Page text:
Every morning, heavy with sleep,
he is immovable,
a permanent collection of arms, legs,
back, hairs, burning fingers.
She feels his skin with her fingertips,
She watches his chest rise and fall, unable to turn away
in case it should depend on her watching.
But leaning over his mouth, she knows
his tongue is thick with that dying smell,
the first taste of that old dark thing.
TO UNCLE SNACK
He was just lighter one day, less there:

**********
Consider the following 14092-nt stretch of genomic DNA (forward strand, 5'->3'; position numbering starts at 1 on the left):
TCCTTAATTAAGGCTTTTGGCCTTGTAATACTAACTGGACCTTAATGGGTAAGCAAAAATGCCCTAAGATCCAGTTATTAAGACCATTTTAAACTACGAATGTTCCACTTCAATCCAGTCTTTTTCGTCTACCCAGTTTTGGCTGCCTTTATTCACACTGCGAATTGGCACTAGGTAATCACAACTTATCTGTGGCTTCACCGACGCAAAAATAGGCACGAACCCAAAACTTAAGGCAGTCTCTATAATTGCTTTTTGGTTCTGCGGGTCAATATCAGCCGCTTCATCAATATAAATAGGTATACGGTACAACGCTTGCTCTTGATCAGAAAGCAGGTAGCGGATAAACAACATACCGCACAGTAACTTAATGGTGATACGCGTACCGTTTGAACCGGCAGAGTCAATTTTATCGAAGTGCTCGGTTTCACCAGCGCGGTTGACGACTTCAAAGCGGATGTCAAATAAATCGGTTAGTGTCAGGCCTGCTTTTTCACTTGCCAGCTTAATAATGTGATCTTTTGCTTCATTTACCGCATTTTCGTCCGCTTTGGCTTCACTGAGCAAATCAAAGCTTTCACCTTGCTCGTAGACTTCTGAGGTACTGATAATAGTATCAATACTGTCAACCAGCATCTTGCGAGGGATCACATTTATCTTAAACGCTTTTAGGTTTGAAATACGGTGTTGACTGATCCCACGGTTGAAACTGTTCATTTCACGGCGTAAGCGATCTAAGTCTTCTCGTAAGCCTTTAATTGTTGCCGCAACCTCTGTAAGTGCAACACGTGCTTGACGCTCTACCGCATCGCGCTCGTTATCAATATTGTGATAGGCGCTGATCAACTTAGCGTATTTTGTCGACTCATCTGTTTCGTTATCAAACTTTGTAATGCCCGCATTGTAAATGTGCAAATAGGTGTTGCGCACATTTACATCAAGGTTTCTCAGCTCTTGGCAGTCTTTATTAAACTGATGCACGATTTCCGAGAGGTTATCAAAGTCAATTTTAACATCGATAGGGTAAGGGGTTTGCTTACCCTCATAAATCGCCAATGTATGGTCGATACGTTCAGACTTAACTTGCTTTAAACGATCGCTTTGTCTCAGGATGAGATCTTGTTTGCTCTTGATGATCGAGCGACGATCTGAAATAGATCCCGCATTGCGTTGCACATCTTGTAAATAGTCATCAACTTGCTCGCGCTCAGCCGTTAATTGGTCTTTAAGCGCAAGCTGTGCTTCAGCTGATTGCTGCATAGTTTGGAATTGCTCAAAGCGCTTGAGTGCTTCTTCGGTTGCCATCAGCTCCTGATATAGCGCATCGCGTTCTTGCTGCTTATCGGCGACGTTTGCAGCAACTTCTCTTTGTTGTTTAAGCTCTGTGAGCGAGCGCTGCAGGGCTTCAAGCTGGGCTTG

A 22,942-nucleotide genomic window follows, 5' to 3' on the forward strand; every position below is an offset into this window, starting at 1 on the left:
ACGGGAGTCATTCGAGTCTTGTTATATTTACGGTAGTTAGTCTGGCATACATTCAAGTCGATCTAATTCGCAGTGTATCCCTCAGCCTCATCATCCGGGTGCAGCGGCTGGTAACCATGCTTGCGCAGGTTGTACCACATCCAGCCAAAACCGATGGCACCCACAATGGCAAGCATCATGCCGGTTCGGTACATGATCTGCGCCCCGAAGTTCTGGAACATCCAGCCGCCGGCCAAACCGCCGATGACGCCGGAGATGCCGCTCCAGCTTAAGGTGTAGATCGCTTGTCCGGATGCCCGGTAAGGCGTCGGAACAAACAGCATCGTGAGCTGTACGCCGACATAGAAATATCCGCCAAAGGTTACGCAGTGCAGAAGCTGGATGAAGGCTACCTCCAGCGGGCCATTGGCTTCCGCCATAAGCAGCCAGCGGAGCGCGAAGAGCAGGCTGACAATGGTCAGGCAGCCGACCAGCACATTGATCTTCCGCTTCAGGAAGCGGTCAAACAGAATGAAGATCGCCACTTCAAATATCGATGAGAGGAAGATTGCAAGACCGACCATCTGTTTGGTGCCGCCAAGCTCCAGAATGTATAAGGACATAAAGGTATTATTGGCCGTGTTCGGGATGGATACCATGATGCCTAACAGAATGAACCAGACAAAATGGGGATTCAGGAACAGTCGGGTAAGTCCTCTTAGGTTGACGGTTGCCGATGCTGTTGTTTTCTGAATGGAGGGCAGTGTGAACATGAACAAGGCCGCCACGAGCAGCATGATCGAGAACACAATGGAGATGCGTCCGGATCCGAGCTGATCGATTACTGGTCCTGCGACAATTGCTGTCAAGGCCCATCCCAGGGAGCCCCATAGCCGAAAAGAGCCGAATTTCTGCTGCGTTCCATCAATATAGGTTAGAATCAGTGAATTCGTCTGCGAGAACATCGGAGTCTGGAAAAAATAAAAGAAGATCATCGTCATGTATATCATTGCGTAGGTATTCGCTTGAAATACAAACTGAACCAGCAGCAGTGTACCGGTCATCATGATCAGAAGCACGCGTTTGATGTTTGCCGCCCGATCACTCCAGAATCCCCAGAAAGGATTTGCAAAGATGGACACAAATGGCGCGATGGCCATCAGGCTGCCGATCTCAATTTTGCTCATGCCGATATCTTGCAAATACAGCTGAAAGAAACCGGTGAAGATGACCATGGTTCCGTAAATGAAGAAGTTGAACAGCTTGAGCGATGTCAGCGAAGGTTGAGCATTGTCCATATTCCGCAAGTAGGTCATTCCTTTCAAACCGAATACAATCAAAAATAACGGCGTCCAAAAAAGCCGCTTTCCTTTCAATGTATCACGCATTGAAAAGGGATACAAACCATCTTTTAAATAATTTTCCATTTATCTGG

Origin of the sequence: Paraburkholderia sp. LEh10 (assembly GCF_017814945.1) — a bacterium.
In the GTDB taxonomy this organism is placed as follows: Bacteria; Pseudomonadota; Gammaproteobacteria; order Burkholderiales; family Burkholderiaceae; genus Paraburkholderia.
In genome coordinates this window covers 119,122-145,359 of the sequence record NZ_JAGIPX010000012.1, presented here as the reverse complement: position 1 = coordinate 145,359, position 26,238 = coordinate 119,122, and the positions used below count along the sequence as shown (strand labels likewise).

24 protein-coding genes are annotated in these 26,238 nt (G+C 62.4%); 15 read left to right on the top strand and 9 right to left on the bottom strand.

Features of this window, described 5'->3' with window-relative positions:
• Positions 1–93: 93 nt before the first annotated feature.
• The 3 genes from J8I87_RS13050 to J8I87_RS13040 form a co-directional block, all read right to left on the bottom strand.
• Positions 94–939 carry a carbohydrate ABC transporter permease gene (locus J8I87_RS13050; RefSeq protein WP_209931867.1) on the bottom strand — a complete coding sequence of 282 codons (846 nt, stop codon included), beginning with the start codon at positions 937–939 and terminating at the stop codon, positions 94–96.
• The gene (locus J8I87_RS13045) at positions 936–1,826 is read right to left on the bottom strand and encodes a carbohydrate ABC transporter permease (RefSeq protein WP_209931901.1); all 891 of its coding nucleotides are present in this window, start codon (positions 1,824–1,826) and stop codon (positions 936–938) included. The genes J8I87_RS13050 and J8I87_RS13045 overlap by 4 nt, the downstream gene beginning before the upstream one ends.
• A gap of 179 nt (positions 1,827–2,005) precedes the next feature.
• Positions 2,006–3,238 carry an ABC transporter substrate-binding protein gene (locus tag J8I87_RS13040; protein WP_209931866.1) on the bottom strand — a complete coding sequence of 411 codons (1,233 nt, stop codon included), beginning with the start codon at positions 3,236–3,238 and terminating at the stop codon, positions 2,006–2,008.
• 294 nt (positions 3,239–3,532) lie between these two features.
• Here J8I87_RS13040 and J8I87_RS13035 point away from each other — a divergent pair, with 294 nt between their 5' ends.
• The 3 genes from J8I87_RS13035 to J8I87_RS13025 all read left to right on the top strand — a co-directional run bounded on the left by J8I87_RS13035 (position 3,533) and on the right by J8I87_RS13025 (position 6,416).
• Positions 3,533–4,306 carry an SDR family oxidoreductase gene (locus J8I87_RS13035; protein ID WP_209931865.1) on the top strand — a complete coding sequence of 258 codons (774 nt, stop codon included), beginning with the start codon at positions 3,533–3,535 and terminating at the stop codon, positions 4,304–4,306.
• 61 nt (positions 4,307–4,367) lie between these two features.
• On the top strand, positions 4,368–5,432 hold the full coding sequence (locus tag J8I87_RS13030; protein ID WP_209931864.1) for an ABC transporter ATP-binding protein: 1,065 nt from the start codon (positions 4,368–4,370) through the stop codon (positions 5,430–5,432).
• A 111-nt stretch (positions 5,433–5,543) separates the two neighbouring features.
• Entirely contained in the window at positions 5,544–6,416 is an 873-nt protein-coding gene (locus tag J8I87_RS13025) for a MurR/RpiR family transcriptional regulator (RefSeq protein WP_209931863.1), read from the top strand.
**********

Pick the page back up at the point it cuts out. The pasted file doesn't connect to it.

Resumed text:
damp, with the moldy-wet smell of leaves;
like old furniture sun-fading,
his coat floats dust.
Cracked-voice complaints expose broken teeth like ruins.
And he who had lived outside of age
now stands blinking in a familiar room,
his cloudy eyes squinting into simple memory.
And the time he'd never felt
now hangs weights from his feet.
"To Uncle Snack" is for a family cat, nearly two decades old. As a pouting fifth grader, I once stormed into our narrow half-bathroom with Uncle Snack, slammed and locked the flimsy plywood door, and declared that the cat was the only one who understood me. This poem was my attempt to understand him.